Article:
Joe, one of our awesome librarians, directed me to the Jan/Feb 2008 issue of Environment magazine, which our library gets in print and gets online in our Academic Search Premier database (MVCC ID required to view from off campus). This issue’s cover story is “Campus Greening,” which focuses on how there is growing momentum in higher education to develop infrastructure that is more “green” (sustainable). I would say that the efforts of the Green Team here at MVCC are a reflection of this. This article notes the following:
Reasons for Campus Greening [in Higher Education]
- Prospective students are interested in the environment, so green campus maps and green tours are offered.
- Doing the right thing, locally and globally, is consistent with campus social action agendas.
- More walking and biking will improve health.
- Conserving water yields multiple savings: lower water bills, reduced sewer charges, and decreased energy costs.
- Colleges with vibrant environmental programs use the campus as a learning laboratory, connecting students to nature through campus field trips, discussions of environmental values and hands-on projects.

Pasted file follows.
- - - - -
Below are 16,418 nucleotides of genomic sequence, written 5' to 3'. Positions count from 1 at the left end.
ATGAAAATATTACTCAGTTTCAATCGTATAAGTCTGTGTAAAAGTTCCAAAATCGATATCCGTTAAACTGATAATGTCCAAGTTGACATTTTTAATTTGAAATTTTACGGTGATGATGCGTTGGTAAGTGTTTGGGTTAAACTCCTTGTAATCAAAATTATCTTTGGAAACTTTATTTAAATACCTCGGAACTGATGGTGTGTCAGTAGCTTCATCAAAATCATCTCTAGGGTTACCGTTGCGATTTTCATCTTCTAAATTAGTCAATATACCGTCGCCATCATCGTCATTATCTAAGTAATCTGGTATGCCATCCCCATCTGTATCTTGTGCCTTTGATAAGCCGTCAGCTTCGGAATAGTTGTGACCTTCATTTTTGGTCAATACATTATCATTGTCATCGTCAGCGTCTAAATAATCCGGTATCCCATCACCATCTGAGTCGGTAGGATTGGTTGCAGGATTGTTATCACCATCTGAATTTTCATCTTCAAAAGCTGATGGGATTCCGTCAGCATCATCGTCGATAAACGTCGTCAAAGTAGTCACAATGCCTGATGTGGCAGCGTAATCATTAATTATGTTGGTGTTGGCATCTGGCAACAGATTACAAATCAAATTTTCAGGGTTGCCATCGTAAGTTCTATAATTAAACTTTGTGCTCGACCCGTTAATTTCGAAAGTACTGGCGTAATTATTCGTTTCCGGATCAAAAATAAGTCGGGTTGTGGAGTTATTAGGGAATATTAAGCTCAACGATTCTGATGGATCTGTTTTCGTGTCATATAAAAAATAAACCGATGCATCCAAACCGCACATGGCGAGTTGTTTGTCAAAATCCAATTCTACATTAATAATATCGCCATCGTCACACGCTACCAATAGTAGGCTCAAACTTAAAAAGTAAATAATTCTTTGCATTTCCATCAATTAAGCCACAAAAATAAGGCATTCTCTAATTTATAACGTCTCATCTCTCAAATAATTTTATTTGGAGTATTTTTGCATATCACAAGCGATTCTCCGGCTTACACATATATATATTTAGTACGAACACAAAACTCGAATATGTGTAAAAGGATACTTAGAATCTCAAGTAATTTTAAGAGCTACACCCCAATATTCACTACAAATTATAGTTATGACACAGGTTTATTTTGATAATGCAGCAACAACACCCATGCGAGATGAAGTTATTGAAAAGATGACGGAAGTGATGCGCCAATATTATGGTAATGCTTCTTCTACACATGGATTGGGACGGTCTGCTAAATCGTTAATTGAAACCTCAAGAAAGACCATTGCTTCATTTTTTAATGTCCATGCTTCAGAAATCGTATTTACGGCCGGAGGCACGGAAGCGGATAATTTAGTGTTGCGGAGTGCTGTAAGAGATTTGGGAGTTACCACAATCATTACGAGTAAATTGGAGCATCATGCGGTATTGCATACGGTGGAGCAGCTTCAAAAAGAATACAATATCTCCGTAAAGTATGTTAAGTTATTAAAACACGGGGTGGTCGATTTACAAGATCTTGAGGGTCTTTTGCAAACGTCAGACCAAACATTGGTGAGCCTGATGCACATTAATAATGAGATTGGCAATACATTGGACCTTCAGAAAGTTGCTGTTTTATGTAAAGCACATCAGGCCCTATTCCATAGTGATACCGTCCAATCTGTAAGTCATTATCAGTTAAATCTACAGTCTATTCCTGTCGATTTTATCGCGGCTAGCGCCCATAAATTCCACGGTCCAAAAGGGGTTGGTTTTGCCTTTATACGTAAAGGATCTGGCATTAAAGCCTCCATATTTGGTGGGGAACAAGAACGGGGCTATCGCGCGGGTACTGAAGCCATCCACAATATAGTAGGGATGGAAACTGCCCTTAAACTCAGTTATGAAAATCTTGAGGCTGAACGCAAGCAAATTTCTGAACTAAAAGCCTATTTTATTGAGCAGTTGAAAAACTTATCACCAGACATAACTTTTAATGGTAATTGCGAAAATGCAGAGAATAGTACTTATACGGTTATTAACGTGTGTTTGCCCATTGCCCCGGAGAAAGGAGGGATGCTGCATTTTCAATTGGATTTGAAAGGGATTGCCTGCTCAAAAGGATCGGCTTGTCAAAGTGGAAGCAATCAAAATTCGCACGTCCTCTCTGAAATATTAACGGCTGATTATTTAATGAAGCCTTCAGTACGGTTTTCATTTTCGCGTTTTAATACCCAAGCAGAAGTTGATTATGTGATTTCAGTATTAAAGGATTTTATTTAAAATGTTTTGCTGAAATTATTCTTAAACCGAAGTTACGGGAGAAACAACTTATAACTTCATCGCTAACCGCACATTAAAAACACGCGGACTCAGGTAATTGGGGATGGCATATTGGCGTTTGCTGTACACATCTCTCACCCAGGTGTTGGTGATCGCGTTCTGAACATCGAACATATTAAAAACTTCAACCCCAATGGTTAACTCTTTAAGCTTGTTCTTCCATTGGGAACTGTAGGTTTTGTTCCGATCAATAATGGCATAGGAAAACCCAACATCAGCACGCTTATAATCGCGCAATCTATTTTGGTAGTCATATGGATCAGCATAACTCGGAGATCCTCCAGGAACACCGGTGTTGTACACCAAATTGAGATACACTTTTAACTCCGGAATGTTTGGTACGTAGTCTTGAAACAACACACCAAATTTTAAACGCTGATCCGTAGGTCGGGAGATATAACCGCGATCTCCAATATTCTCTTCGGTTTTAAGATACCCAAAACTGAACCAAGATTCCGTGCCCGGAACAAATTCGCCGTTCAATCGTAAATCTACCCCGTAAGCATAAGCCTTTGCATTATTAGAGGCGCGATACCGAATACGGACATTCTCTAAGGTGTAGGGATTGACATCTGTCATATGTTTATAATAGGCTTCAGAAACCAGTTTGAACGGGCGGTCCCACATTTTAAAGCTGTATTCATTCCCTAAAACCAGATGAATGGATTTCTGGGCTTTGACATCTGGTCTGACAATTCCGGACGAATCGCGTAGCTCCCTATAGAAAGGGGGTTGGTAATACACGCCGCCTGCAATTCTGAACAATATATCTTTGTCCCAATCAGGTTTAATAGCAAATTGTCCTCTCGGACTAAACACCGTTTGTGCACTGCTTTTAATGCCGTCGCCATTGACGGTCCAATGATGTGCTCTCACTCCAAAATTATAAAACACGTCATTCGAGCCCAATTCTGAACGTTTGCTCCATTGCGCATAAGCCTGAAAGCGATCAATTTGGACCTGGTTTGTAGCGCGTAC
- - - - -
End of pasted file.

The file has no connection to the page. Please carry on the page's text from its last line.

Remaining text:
- Greening examples enliven courswork; for example, students in economics learn cost-benefit analysis by assessing alternative flooring choices and then have the satisfaction of seeing their work affect university decisions.
- Growing concern about climate change informs many campus activities.
[Rappaport (2008). “Campus Greening.” Environment.50:1, p.8. Note, Rapport draws from Barlett and Chase (2004), Sustainability on Campus for part of this list.]
If you are interested, you can read the entire article online from the library databases at, Campus Greening (MVCC ID required to view from off campus).